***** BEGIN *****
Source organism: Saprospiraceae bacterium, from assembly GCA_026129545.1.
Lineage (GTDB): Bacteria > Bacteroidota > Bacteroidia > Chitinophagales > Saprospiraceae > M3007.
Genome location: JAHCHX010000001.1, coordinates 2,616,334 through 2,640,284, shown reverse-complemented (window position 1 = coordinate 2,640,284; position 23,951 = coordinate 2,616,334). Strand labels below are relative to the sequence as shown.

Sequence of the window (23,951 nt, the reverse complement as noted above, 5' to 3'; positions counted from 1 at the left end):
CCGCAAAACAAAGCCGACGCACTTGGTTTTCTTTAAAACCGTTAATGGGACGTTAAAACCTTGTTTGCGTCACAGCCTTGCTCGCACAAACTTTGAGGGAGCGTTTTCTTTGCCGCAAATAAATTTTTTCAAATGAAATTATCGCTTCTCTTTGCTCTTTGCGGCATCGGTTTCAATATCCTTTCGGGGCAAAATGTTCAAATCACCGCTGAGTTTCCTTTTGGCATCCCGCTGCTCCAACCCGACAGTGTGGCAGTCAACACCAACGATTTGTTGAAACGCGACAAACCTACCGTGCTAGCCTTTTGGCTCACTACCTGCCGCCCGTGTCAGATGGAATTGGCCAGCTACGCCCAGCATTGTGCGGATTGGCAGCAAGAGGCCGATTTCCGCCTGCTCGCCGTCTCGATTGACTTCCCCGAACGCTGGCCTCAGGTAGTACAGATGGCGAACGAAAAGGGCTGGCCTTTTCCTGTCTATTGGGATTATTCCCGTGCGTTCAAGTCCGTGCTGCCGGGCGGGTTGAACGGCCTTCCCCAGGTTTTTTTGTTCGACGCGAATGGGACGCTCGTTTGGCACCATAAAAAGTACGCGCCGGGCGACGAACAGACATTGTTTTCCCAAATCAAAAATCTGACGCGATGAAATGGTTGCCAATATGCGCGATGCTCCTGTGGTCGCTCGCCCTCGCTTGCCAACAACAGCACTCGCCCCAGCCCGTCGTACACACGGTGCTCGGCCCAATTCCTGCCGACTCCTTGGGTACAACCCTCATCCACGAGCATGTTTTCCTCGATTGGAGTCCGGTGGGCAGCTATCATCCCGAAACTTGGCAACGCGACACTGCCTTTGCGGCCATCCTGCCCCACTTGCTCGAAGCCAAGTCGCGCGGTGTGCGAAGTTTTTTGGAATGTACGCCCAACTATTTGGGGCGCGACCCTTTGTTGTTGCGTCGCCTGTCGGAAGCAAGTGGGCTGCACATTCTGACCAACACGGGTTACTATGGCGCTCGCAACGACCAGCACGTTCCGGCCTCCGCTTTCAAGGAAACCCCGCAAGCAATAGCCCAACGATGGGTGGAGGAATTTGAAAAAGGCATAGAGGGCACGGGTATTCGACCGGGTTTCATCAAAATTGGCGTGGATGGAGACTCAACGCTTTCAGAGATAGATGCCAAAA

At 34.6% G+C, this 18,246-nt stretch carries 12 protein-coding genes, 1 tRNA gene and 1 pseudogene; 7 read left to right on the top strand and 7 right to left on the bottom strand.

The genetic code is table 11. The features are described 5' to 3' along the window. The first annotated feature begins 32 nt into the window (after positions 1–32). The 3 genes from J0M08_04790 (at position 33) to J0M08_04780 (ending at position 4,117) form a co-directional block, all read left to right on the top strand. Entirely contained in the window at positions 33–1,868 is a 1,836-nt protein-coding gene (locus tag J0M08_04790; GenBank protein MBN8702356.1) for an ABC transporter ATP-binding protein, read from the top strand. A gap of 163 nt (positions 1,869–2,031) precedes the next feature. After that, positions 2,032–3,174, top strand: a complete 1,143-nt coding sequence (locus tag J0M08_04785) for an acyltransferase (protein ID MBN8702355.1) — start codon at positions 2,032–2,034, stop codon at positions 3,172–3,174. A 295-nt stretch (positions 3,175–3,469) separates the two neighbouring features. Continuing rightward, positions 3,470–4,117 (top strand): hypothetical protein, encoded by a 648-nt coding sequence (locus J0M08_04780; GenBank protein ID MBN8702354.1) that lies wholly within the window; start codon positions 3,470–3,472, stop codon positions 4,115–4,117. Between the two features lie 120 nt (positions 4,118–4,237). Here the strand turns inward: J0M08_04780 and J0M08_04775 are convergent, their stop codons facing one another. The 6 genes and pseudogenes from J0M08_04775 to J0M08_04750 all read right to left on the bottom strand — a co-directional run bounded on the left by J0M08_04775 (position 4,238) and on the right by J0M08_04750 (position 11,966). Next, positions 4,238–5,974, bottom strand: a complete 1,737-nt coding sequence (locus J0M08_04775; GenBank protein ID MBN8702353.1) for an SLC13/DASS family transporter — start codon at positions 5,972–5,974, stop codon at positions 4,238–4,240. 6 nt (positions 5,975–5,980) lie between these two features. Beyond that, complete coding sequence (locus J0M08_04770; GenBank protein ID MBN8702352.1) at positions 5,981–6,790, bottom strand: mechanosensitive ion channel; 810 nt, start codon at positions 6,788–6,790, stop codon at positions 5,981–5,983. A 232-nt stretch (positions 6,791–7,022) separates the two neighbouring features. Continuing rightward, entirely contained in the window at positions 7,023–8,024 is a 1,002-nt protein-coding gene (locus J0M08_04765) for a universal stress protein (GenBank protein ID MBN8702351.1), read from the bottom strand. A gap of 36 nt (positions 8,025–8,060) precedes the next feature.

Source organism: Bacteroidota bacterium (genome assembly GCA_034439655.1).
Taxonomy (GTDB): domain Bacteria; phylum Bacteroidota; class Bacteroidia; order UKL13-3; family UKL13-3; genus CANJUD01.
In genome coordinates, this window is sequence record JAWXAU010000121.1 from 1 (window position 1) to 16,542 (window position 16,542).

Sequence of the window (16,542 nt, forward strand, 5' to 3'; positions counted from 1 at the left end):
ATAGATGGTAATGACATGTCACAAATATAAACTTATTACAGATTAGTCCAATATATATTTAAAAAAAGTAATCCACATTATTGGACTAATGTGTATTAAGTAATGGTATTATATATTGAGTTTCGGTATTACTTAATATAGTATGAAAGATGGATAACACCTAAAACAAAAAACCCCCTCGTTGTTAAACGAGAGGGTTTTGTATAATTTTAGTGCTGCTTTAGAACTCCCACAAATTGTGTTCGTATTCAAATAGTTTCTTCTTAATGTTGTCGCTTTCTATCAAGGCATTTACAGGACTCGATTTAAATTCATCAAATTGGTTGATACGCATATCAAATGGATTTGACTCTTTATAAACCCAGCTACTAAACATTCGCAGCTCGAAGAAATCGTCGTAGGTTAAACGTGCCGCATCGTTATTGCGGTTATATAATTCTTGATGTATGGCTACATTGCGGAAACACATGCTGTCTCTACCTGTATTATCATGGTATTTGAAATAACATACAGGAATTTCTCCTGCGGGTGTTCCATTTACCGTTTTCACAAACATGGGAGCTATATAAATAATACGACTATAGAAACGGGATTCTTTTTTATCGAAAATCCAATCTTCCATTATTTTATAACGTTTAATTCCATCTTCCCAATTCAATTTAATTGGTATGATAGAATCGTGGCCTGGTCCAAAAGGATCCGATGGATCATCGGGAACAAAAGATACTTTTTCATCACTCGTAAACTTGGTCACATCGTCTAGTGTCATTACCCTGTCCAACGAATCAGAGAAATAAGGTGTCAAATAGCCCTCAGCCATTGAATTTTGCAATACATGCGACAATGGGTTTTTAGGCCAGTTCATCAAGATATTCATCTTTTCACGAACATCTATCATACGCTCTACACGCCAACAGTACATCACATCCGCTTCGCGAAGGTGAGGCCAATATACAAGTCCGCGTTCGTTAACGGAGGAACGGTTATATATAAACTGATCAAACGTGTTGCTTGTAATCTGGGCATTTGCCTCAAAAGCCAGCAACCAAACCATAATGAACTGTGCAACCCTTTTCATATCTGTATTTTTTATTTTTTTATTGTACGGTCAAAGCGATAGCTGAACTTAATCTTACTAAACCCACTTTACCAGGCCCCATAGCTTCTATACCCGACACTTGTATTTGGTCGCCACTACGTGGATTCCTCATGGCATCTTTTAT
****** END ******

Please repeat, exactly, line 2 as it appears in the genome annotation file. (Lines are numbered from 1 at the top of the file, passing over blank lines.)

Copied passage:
Lineage (GTDB): Bacteria > Bacteroidota > Bacteroidia > Chitinophagales > Saprospiraceae > M3007.